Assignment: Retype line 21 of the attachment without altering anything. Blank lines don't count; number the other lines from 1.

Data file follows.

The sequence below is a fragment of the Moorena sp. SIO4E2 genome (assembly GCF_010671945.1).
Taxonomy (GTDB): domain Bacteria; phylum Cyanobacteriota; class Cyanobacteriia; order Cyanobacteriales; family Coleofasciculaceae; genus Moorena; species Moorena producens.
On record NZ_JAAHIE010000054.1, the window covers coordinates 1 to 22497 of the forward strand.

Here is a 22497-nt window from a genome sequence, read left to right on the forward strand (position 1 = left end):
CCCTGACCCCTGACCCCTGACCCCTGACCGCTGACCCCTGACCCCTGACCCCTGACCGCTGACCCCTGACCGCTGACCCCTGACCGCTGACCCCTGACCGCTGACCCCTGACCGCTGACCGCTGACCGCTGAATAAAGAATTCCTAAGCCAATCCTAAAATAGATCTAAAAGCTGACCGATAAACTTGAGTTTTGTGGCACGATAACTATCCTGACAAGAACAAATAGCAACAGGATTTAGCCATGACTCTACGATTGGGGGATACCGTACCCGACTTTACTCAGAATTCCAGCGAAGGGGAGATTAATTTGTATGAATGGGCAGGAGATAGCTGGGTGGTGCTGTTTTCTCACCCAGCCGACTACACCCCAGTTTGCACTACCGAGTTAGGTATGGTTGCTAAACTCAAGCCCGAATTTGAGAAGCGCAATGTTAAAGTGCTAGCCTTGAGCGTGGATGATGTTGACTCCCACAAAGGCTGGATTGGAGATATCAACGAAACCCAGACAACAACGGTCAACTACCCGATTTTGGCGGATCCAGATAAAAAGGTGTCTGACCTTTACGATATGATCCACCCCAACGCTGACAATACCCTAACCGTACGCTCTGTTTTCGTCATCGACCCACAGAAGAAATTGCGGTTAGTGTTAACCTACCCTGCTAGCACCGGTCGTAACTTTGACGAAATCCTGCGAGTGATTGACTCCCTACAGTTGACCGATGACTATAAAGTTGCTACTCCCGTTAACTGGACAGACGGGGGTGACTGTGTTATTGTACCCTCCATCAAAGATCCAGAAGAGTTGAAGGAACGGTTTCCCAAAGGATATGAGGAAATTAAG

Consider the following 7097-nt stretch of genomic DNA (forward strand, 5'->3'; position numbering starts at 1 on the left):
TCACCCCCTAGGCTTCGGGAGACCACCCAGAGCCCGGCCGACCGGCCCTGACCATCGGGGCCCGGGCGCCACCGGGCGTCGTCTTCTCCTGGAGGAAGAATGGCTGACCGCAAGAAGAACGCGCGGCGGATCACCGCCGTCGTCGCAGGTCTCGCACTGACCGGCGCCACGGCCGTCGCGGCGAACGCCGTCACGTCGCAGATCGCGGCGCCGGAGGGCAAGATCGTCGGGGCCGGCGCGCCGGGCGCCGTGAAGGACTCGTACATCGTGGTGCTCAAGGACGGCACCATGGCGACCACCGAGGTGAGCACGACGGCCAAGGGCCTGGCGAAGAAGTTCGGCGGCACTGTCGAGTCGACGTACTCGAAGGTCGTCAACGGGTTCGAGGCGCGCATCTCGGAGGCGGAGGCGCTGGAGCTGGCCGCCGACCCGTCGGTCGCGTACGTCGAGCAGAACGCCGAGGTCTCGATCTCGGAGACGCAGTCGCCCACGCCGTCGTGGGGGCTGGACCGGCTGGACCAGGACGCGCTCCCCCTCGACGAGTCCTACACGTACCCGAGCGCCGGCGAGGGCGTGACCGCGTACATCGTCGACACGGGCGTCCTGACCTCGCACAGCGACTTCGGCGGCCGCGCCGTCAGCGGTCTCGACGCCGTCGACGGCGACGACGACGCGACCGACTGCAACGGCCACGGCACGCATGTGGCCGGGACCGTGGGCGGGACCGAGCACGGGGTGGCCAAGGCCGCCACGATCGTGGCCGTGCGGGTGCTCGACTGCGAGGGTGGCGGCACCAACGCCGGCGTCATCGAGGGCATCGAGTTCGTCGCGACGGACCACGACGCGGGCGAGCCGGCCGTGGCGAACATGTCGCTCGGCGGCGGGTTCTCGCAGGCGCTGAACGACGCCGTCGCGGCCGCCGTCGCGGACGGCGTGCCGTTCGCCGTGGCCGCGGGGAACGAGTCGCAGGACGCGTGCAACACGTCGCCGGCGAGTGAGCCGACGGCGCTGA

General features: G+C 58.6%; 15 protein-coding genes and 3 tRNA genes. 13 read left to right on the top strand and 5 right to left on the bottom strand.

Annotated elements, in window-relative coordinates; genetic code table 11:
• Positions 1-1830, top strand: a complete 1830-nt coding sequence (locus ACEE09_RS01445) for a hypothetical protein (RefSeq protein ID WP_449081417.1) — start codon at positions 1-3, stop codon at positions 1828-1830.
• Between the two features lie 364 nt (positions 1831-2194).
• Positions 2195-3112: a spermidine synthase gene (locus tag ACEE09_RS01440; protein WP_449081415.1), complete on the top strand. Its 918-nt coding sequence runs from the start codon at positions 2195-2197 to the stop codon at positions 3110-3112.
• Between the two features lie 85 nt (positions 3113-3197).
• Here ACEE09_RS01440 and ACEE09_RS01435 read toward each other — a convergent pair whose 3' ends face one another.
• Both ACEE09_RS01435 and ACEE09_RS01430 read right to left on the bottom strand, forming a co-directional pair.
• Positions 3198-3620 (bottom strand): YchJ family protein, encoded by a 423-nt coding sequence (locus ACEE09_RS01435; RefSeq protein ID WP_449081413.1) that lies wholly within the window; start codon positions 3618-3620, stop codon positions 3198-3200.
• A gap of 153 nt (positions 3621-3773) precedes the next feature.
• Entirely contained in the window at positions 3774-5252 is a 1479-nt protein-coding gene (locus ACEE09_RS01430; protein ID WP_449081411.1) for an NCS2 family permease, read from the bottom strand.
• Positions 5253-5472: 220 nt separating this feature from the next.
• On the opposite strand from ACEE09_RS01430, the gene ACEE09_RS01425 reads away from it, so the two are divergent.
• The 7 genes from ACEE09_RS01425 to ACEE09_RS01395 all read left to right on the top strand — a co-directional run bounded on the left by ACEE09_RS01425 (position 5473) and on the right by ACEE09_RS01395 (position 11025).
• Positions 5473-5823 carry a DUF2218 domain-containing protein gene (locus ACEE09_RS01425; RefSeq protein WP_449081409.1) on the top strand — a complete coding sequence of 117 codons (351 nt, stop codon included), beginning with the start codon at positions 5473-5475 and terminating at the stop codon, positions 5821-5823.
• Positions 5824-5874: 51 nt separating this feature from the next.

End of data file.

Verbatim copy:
• The 7 genes from ACEE09_RS01425 to ACEE09_RS01395 all read left to right on the top strand — a co-directional run bounded on the left by ACEE09_RS01425 (position 5473) and on the right by ACEE09_RS01395 (position 11025).